The government has its own goals for telecommunications policy and the Internet. Repeatedly, Canada has set out increased broadband access as a policy goal. The government wants to deliver services online (broadly known as e-government initiatives), as well as achieve increased broadband penetration throughout the country, particularly for rural, remote, and Northern regions. The National Broadband Task Force, established in 2000, examined how best to achieve national broadband access for businesses and residents by 2004; while the final report issued in 2001 recommended deployment of a billion-dollar nationwide network, the budget was later decreased and emerged as BRAND (Broadband for Rural and Northern Development) (Industry Canada, 2001). Statistics from the Organisation for Economic Co-operation and Development (OECD) for June 2006 indicate that Canada is a leader among G-7 countries for broadband penetration, ranking ninth for OECD member countries, with 22.4 broadband subscribers per 100 inhabitants (Organisation for Economic Co-operation and Development, 2006). There is a perception, however, that despite Canada’s strong start on broadband initiatives, its position is slipping. This necessitates, according to Michael Geist (2007), a reconsideration of our overall federal broadband strategy.

The recent government-commissioned Telecommunications Policy Review Panel (TPRP) recommended a greater reliance on market forces—which in plain-speak means allowing the industry to self-regulate. The problem with this so-called “market logic” is that the history of the telecommunications industry does not read like a free-market textbook. Telecommunications has been regulated since its inception—for the benefit of the public—and the transition to a reliance on market forces misses a few key points. First and foremost, telecommunications service in Canada is a still a duopoly. With broadband Internet access, most Canadians only have access to two providers—usually telephone and cable—and switching between the two can be costly and result in a lengthy service gap. Secondly, broadband Internet access is increasingly understood as basic infrastructure—in other words, as a public good. If the reason regulation historically shaped Canadian telecommunications policy was its role in ensuring the provision of a basic public service, then a switch to a completely free market seems inopportune.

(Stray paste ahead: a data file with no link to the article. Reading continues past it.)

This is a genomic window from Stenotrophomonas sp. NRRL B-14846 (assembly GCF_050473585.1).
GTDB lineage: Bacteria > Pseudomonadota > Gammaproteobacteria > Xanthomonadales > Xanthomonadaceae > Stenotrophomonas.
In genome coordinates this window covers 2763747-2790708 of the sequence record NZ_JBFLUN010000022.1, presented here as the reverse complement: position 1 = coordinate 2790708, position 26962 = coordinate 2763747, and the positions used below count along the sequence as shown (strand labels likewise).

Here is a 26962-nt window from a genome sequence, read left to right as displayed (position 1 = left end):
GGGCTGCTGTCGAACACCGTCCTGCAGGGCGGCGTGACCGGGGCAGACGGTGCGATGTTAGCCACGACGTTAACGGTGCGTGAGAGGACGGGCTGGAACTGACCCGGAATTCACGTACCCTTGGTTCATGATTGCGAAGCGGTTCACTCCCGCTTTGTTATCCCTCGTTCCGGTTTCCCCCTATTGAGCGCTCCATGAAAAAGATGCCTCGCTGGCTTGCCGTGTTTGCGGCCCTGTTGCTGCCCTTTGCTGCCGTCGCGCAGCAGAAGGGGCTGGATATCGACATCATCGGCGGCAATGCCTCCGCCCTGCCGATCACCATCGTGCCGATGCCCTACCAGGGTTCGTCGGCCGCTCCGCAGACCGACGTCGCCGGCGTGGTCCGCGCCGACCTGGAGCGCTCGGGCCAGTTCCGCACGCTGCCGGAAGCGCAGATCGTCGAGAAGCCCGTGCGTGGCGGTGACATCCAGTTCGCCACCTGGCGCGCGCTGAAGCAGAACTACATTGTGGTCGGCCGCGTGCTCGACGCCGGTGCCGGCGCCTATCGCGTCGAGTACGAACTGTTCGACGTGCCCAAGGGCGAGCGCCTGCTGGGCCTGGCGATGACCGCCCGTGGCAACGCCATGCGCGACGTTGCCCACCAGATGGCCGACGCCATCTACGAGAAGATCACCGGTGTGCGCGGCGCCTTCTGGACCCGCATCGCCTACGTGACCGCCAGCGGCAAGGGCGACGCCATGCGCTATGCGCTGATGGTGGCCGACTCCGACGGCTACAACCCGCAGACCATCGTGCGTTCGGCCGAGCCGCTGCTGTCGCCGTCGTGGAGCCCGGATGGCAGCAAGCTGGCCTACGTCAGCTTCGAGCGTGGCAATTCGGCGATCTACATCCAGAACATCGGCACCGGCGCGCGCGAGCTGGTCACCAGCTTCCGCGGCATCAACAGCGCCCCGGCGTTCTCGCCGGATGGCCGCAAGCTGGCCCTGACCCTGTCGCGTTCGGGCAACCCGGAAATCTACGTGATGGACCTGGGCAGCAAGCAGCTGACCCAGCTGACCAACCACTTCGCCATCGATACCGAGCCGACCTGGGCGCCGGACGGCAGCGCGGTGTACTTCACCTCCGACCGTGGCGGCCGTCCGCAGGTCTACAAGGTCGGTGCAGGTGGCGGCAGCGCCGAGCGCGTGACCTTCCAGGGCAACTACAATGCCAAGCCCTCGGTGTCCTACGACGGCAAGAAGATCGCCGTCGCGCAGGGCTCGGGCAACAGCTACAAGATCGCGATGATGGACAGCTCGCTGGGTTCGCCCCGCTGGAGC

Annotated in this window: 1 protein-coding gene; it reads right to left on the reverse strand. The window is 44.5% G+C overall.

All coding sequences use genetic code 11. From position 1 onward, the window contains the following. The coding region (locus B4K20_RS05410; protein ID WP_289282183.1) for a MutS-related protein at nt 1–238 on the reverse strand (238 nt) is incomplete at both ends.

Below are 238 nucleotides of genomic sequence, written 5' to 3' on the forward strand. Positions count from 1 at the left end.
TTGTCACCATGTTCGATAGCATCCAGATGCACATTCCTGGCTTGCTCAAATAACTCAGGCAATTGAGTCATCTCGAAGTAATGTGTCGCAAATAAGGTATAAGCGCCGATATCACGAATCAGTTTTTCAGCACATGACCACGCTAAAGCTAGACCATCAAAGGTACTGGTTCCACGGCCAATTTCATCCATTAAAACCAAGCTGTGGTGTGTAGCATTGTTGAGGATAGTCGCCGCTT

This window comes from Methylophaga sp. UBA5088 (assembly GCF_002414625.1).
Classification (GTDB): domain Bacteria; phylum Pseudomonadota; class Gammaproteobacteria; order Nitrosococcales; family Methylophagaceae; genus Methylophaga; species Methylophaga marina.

Information coming from Minister of Industry Maxime Bernier’s office reflects an agreement with the TPRP (Goodman, 2007). Documents obtained by the Canadian Press in February 2007 indicate that the minister is wary of committing to a neutral network. While on the one hand claiming to take a “wait-and-see” approach, the Industry Canada documents—prepared for parliamentary Question Period—also argue for public policy that would “enable market forces to continue to shape the evolution of the Internet infrastructure, investment and innovation to the greatest extent feasible” (Goodman, 2007).

It is clear that Minister Bernier and representatives of telecom industries feel that market forces will further investment and innovation—but not everyone thinks that way. Government regulation, unfortunately, provides no clearer a path. Ensuring impartial network operation is about as complicated as it sounds. Certain forms of discrimination, like those that block spam or pornography, are warranted and even desired. Other forms, like the prioritization of time-sensitive VoIP packets, are necessary at certain times, but not at others. Determining ill intent in the highly technical realm of network architecture, packet shaping, and port blocking could be too complex to be made into easily enforceable legislation.

The traditional telecom industry is threatened by technological developments (mobile telephony entrants and new social uses), legal sanctions, and public perception that the industry is greedy and corrupt due to events such as WorldCom’s U.S.$11 billion accounting scandal and CEO Bernie Ebbers’ resultant charges for fraud, conspiracy, and filing false documents with regulators (British Broadcasting Corporation, 2006), as well as AT&T’s complicity with the National Security Agency in violating the privacy rights of American citizens in their draconian illegal wiretapping and domestic spying program (Risen & Lichtblau, 2005). The networks built over the past decade or so are quickly reaching their limit, as more and more high-bandwidth applications and websites become popular. With innovations such as file sharing, social networking, and a panoply of Web 2.0 services, Internet users are now taking up more network space than ever before, something that certainly was not the case when the networks were being built. Videotron’s Robert Depatie has suggested that content providers pay a transmission tariff for bandwidth-heavy content such as videos and music (Panetta, 2006). At the same time, television, telephony, and radio content are moving online, making content providers uneasy about the loss of traditional revenue streams.